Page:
The regular model line is getting the PC sear (like used in the Pro), but a different trigger bar, which is intended to keep the trigger pull up in the regular range they desire for service guns (even though the sear is changing). We were told this is already happening with the new production 9/.40/.357 guns, but they didn't say when it started (so no serial number range, production date, etc was available). The .45 models won't get the revision until sometime within the next year, as they're doing testing on the .45 trigger bar).

    Probably some other recent changes they didn't mention, but they've been making revisions, refinements and occasional manufacturing changes since the M&P's introduction. ;)
     
    Last edited: Nov 26, 2012
  19. ny32182

    ny32182 Member

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    Thanks fastbolt, good to know about some of those further changes coming down the line.

    I think replacing everything to include the striker assy every 5k rounds would get slightly unneccessarily expensive on a competition gun, but wouldn't hurt on a rarely-shot carry gun. Maybe I will go to a "rebuild" of everything every 10k rounds just to keep it all on the same interval and for an extra margin of functional reliability.
     
  20. JAshley73

    JAshley73 Member

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    As if the 5k rounds themselves wouldn't be expensive enough? ;)

    All kidding aside though, thanks for the detailed review. I'm sure this will become a reference for some of us later on...
     
  21. fastbolt

    fastbolt Member

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    Springs are relatively inexpensive. The striker itself more so, of course.

    The 5K replacement interval is recommended for duty/dedicated defensive weapons, and is probably on the conservative side ... albeit in the interest of user safety and optimal weapon functioning in an actual deadly force encounter. I've heard of springs in some competition guns running fine at longer intervals, but there's always the chance of running into the odd spring that started life on the lower end of the normal tolerance range, right? ;)

    I agree the original itty bitty sear plunger spring was pretty diminutive and light. As an armorer I ordered some spares against the potential of a weakened spring ... or, more likely, one of them being launched off the bench and acquiring invisibility. :)

    The larger plunger spring is noticeably heavier, as well as being larger and more easily picked up, held and positioned in the sear block. I found the new sear block with the larger plunger & spring added approx 1- 1 1/2 lbs to the trigger pulls in my pair of M&P's.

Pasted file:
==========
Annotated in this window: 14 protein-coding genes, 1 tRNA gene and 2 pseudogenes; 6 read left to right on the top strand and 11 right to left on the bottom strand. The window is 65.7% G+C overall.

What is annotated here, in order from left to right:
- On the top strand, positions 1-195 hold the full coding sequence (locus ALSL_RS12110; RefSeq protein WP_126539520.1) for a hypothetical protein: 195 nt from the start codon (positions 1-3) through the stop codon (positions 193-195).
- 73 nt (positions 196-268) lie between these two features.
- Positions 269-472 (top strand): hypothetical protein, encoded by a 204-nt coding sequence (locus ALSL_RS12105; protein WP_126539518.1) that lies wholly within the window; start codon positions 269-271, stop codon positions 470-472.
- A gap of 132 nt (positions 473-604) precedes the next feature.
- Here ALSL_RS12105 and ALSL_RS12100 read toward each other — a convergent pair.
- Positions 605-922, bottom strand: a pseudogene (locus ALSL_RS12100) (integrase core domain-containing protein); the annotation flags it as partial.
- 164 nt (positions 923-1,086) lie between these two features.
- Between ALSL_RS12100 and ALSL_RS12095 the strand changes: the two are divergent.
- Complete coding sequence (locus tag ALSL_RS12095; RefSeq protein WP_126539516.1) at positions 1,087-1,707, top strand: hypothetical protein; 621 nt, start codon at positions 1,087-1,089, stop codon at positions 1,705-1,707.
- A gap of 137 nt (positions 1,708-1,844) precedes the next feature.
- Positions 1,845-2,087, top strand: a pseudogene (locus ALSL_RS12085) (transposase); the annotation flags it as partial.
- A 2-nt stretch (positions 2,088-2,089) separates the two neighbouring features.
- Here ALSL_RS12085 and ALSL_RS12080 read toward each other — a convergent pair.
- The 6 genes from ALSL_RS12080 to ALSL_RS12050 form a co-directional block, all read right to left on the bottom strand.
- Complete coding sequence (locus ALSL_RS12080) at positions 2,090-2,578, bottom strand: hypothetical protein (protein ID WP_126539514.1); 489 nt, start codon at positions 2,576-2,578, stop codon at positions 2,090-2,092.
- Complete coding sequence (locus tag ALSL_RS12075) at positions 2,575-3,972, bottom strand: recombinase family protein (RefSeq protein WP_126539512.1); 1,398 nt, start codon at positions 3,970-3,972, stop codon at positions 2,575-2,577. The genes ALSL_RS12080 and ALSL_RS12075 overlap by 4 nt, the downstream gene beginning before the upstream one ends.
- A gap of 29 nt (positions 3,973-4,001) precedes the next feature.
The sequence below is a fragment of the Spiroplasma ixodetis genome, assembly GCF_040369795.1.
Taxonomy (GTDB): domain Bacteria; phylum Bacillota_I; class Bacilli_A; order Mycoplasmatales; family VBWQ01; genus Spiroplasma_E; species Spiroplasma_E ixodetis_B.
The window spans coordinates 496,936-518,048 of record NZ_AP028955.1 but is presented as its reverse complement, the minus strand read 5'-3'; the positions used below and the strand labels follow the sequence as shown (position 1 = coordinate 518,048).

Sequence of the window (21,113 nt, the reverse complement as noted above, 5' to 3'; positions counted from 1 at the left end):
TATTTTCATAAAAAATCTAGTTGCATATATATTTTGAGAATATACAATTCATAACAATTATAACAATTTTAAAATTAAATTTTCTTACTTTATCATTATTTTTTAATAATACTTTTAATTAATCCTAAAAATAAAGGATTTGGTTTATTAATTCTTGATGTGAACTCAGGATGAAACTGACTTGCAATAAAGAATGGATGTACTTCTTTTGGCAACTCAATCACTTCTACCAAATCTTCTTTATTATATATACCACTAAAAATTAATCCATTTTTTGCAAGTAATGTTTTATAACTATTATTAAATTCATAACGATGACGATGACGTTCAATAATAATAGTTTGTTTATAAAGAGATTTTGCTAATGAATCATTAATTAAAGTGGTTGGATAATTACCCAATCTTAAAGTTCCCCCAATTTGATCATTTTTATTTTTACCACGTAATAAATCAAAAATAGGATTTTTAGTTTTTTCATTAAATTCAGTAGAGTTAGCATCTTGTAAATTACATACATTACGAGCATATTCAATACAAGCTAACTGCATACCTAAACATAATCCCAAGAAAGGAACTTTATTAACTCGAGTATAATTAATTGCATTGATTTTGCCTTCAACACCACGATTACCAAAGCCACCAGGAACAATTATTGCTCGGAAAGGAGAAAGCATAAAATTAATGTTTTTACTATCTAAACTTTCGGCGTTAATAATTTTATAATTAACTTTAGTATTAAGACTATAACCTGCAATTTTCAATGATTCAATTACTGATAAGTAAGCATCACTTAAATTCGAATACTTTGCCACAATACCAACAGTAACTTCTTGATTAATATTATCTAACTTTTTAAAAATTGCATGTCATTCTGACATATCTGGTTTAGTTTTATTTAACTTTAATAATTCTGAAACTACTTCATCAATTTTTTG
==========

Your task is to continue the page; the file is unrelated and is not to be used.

22. ny32182

    ny32182 Member

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    5k rounds costs me $600 at most and I blow through that pretty quickly in the middle of a season. I'd have to go look but I want to say the rebuild cost me $50-75 including a sear. Not a lot I guess, but not really worth chucking parts at 1/2 or 1/3 their useful life either. So far I've seen that 10k live rounds along with ~20k dry fires appears to be a safe interval for a fully functional gun for me (at least for the trigger/bar, trigger return spring, striker assy, extractor spring) obviously there will be some variation from one part to another.

    I have the large plunger and spring, and still on the factory original sear spring with probably ~60k cycles on it right now. It still feels the same tension as a brand new Apex "carry" sear spring to me, and is 100% functional when clean. I have not been able to locate a new factory spring or I would have changed it as a preventative measure. As it sits I don't feel the need to change it when it still feels the same as the heaviest replacement I can find.

    If it was a dedicated carry gun that barely gets shot (<1k a year) then sure I would not hesitate at all to rebuild it every couple years if I thought it needed it.
     
  23. JAshley73

    JAshley73 Member

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    I really was teasing there. Fifty bucks is fifty bucks, no sense of spending it if you don't have to.

    Again though, thanks for the review.
     
  24. Dlowe167

    Dlowe167 Member

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    Love when shooters do the Review. Just the right amount of details,good review. Keep us posted. Around 50k-65k,id like to hear re-review.
     
  25. PabloJ

    PabloJ Member

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    These are ok guns and I could get by with one. M&P is almost a Glock almost.